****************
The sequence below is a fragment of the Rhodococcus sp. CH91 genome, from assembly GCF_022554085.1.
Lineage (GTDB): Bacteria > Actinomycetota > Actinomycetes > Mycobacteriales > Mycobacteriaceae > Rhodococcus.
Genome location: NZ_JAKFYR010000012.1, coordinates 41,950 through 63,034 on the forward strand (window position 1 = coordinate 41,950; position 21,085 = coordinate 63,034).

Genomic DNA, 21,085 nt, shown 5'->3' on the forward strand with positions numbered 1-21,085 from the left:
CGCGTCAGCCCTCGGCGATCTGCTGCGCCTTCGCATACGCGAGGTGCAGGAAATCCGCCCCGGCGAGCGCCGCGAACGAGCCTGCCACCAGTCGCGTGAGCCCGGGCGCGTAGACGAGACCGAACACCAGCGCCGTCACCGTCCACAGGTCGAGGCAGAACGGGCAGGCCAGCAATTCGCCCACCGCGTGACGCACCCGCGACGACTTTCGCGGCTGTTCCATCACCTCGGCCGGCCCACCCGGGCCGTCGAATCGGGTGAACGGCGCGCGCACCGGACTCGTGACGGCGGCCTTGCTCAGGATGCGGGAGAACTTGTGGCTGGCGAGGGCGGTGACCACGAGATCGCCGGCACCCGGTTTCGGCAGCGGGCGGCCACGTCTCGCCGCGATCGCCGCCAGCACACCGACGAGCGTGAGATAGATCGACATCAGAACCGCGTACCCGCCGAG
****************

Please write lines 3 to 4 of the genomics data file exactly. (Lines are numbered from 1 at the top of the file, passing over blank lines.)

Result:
Genome location: NZ_JAKFYR010000012.1, coordinates 41,950 through 63,034 on the forward strand (window position 1 = coordinate 41,950; position 21,085 = coordinate 63,034).

Genomic DNA, 21,085 nt, shown 5'->3' on the forward strand with positions numbered 1-21,085 from the left: